This Northern Flicker mosaic is being donated for the silent auction at the Salah Bachir Show in support of St. Joseph’s Health Centre here in Toronto. This work is made with a combination of broken crockery and smalti tiles. It’s 38 inches beak to tail.
We installed the McCracken Cardinal at a delightfully eclectic bungalow in Brampton Ontario. This mosaic is made from “everything but the kitchen sink” – from broken crockery to smalti tiles to erector set pieces. This piece has a great wall with lots of daylight, which will change it’s appearance as the light changes through the day.
Camp Oochigeas is a privately funded, volunteer-based organization that provides kids with and affected by childhood cancer unique opportunities for growth through challenging, fun, enriching and magical experiences.
This includes a camp in Muskoka as well as activities at their space at College and Bathurst in Toronto. I toured their Toronto facility today and it is really wonderful.
We’re very pleased to support the Camp Ooch Paddle Project by creating the mosaic work, Featherweight. The paddle project has been happening since 2010. It was set up to raise awareness and funds by showcasing one-of-a-kind paddles designed by artists and celebrities. A selection of paddles will be auctioned at the Imagine the Magic Gala while others will be sold online through the Online #PaddleProject Auction.
To learn more about Camp Ooch and the #PaddleProject please visit their website. We encourage you to support them if you can. They’re doing great work.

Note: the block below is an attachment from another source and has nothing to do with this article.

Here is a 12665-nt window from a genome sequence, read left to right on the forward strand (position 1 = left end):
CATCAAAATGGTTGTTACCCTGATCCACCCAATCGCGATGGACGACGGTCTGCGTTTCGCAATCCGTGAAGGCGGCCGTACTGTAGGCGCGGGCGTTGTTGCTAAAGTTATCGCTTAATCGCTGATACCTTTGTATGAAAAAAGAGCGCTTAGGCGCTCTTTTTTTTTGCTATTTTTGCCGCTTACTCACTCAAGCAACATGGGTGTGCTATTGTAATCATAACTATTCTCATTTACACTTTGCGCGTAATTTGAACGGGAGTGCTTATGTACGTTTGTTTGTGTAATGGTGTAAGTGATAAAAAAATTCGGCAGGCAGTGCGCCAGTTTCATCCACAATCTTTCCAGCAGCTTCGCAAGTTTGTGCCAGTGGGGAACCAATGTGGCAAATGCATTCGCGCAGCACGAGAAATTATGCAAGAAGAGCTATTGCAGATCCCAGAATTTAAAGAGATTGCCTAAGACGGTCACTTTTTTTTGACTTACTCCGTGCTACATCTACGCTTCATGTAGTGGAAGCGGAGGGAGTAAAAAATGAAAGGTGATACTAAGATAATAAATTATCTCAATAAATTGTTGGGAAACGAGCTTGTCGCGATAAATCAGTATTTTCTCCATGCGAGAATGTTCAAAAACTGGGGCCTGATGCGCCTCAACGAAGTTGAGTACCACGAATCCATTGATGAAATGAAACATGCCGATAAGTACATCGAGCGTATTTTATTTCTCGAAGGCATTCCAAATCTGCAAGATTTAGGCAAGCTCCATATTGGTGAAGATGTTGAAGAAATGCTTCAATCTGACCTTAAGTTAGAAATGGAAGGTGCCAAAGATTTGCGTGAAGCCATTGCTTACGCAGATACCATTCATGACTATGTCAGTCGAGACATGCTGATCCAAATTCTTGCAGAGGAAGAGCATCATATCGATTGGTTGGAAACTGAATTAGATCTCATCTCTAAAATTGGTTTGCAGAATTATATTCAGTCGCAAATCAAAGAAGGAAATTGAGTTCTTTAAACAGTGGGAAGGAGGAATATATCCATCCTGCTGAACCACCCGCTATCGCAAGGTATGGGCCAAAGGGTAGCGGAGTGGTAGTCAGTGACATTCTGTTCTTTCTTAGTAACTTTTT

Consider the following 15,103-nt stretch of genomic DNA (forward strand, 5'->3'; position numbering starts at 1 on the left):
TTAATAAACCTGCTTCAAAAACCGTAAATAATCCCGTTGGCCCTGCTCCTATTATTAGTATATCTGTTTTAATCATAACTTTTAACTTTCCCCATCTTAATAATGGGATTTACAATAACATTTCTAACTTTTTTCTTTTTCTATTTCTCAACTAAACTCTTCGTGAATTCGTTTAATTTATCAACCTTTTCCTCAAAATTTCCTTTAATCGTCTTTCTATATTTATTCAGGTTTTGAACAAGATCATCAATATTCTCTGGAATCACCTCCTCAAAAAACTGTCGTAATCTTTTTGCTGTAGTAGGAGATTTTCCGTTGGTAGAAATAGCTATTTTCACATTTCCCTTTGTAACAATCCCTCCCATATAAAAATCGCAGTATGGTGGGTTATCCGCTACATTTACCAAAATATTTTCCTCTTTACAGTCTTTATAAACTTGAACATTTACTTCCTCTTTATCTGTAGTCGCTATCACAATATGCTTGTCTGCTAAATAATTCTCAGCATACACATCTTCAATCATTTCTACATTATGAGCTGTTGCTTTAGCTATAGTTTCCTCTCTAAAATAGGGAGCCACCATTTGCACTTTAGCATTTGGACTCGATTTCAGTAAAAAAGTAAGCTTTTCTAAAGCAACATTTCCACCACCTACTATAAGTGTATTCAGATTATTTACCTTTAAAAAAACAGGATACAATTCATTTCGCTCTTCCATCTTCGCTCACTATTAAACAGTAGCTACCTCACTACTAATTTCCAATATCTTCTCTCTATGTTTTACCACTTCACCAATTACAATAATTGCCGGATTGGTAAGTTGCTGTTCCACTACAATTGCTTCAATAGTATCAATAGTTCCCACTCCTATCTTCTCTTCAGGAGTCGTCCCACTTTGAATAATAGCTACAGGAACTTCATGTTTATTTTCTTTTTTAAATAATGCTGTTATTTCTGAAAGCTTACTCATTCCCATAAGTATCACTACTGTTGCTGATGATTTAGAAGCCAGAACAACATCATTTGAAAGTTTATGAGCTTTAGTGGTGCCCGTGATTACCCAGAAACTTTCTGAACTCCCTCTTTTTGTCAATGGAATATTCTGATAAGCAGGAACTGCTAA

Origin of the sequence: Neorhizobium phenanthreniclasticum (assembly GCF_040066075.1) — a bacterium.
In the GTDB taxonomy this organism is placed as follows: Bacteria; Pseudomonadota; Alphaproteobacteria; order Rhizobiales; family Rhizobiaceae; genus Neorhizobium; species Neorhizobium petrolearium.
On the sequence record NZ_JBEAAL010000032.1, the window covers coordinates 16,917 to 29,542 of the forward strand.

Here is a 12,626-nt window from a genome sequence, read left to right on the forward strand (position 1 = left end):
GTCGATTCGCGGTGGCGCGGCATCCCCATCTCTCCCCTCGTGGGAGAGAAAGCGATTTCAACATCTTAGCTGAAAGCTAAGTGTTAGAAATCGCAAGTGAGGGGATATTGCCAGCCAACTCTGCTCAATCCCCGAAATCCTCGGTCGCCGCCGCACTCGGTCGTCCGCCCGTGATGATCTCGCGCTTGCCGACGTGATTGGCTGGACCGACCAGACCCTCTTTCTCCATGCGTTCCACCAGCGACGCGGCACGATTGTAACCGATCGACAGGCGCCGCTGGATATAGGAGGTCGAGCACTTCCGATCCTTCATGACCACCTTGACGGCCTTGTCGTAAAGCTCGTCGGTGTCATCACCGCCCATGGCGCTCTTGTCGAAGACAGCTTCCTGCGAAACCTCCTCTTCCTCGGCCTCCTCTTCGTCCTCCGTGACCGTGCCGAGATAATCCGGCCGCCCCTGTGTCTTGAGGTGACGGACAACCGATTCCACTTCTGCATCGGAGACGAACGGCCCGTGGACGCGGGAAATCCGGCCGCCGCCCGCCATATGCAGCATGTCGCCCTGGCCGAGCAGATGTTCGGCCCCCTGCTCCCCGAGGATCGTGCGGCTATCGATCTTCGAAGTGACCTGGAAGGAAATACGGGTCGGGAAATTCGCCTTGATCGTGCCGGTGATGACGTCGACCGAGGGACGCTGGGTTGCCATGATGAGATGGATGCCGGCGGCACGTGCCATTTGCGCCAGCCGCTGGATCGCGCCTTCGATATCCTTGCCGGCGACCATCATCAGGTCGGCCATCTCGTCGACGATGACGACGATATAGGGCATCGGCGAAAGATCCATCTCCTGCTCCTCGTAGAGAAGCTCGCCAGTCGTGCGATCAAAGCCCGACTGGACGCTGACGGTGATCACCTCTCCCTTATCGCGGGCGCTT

We recently installed these two male cardinals at a home in Paris Ontario. They’re hanging on a set of wires which are designed for roses and clematis to grow on. As the plants mature, they can grow around the mosaics.
These cardinals are traditional mosaics made with smalti glass tiles.
When the alewives came into shallow water to spawn over at Sam Smith Park, the black-crowned night herons showed up to enjoy the bounty. Standing on the bridge on the west side of the yacht club, looking north, some evenings we could spot 4 or 5 of these chunky birds.
We decided to do a night heron mosaic. We did this one with Italian Smalti (glass) tiles on a birch plywood ground, and unlike the mosaics we do with broken crockery, we grouted this one.
We’re currently working on a piece for The Brain Project in support of The Baycrest Foundation. They have provided a cast over-sized brain and we’re transforming it with smalti tile mosaic. This work includes 5 giant monarch butterflies. Watch this site for updates.
Sheila Gregory and Eugene Knapik have been active in the Toronto art scene since the mid-1980s. They have organized numerous large-scale group art exhibitions and are featured in the Collective City short film The Un-Collective.
Sheila Gregory has published her ongoing series of photographs: The Left Overs online.
More about Eugene Knapik at his personal blog 27th Street. His book of short stories, Squeeze Box Man is available at Amazon.
Long Branch Mosaics – we are Eugene Knapik and Sheila Gregory. We’re two artists living in Long Branch (SW corner of Toronto) who began creating mosaics to enhance our own home. We now create mosaics to order in all sizes, complexities and themes.
Call Eugene at 647-518-2570 or email: firstname.lastname@example.org to discuss a custom mosaic for your home or garden.
We make all kinds of indoor or outdoor work in all sizes and themes, including birds, butterflies and bears as well as large granite benches. Materials range from broken crockery and found objects to Italian smalti (glass) tiles. Prices vary depending on size, complexity and materials. Each project is a one of a kind work of art. We would love to make something special for your home.
In recent winters, snowy owls have been spotted in Colonel Sam Smith Park and even closer to us on Twenty Third Street in Long Branch. These beautiful large birds were the inspiration for these two owls.
Here is a grackle mosaic at its home in Midland Ontario. For this project we included irridescent glass tiles to imitate the grackle’s feathers. The photo below shows the original wood cut-out and drawing.